Modifications to Orders – Not All Family Law Decisions Are Set in Stone
When a divorce becomes final, a court issues rulings regarding spousal or child support, and child custody and visitation. These rulings are based on the circumstances of each spouse at the time of the divorce. However, those circumstances often change, sometimes drastically.
One parent may make a dramatic career change; lifestyles evolve or regress; and health can improve or deteriorate because of a variety of causes. These are all good reasons to seek modifications, whether you think you are paying too much, or receive too little child support.
The following changes may justify seeking a modification to previous agreements:
- Care Requirements: If a child requires substantially more (or less) care, than at the time of divorce, you may want to have your support order modified. This usually happens when children go to school and no longer need day care; or if ongoing medical treatment or prescriptions are no longer needed, or are suddenly required.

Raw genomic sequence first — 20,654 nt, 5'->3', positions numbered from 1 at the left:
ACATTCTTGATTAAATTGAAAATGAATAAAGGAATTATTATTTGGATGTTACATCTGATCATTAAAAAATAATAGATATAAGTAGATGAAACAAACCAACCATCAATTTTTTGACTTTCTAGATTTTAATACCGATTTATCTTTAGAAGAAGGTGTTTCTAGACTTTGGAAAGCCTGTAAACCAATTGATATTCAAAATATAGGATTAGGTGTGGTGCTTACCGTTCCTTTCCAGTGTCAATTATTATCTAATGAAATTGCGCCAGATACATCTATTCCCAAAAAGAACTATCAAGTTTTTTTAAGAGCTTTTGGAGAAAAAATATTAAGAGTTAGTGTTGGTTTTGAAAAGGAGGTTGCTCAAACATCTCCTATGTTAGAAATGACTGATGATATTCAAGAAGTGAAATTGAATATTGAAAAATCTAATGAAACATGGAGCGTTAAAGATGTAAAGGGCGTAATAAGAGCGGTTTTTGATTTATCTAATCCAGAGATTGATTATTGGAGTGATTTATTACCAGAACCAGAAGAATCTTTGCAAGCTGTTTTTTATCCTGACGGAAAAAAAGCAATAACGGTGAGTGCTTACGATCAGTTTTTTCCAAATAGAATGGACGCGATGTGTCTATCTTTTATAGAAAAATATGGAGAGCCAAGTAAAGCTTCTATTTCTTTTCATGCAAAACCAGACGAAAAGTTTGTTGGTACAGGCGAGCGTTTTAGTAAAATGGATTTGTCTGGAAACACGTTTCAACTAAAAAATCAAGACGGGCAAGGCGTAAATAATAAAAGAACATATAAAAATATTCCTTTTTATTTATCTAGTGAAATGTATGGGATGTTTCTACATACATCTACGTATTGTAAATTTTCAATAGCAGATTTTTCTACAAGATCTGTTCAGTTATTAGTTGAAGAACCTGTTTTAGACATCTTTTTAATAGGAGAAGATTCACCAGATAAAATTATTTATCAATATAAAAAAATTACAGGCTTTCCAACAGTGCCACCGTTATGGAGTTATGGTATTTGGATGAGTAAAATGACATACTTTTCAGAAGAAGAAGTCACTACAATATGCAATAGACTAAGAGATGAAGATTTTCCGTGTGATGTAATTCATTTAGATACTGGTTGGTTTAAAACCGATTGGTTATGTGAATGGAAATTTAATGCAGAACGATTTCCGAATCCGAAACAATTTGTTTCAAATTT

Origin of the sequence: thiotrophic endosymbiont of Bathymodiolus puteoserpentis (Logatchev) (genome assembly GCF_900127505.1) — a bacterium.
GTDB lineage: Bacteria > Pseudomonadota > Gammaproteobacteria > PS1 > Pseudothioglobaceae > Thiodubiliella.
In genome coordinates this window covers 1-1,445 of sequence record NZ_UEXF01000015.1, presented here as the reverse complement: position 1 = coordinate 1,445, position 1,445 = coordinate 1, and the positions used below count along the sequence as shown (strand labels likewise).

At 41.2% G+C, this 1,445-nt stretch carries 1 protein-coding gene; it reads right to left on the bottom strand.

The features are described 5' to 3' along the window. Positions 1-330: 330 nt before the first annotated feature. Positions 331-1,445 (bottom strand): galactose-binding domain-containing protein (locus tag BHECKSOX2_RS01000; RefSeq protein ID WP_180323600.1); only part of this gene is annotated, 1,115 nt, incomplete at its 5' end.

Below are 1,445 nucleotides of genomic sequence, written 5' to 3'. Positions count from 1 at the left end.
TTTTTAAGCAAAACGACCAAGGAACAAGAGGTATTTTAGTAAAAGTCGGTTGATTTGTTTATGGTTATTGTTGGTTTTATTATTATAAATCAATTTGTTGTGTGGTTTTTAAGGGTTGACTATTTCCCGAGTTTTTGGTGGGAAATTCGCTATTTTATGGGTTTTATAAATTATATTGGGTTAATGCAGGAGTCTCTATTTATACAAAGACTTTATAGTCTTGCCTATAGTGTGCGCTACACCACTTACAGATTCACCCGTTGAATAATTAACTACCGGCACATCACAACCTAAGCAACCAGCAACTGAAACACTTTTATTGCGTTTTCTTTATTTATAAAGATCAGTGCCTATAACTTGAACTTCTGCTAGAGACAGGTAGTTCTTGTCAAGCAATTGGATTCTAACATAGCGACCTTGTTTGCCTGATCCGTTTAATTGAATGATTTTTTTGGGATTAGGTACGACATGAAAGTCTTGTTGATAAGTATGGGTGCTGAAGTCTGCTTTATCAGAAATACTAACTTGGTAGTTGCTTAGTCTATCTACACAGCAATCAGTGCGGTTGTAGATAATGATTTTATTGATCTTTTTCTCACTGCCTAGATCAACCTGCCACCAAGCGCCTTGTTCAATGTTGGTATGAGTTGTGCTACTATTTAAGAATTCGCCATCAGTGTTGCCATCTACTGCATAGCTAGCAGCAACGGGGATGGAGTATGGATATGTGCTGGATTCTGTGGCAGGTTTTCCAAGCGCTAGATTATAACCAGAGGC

- Parent’s Relocation: One parent moving out of state could affect the visitation vs. custody balance previously ordered fair by a family law court.
- Parent’s Lifestyle: If one of the parents loses a job; engages in chronic, risky behavior (i.e. becomes addicted to drugs or alcohol); remarries – which can either add more fiscal obligations or merely increase household income.
- Parent’s Health: Mental or physical health can change in a moment, affecting the welfare of the child. A traumatic accident or the development of a chronic condition can impose both physical and emotional burdens.
- Family Preferences: An older child’s preferences are sometimes taken into consideration. Other times, both parents may agree that a child living with one parent rather than the other is better for the child.
Whether you seek an increase in child support, or are hoping to decrease your payments, proceed with caution. Often, more than one factor applied to a child support calculation changes over time. While you are counting on your or your ex’s change in career to work in your favor for example, be warned that the Court may also consider a changed visitation schedule, your child’s increased age, etc. to weigh against you.
A family law court will have final say, but a good family law attorney can help you evaluate the risks beforehand.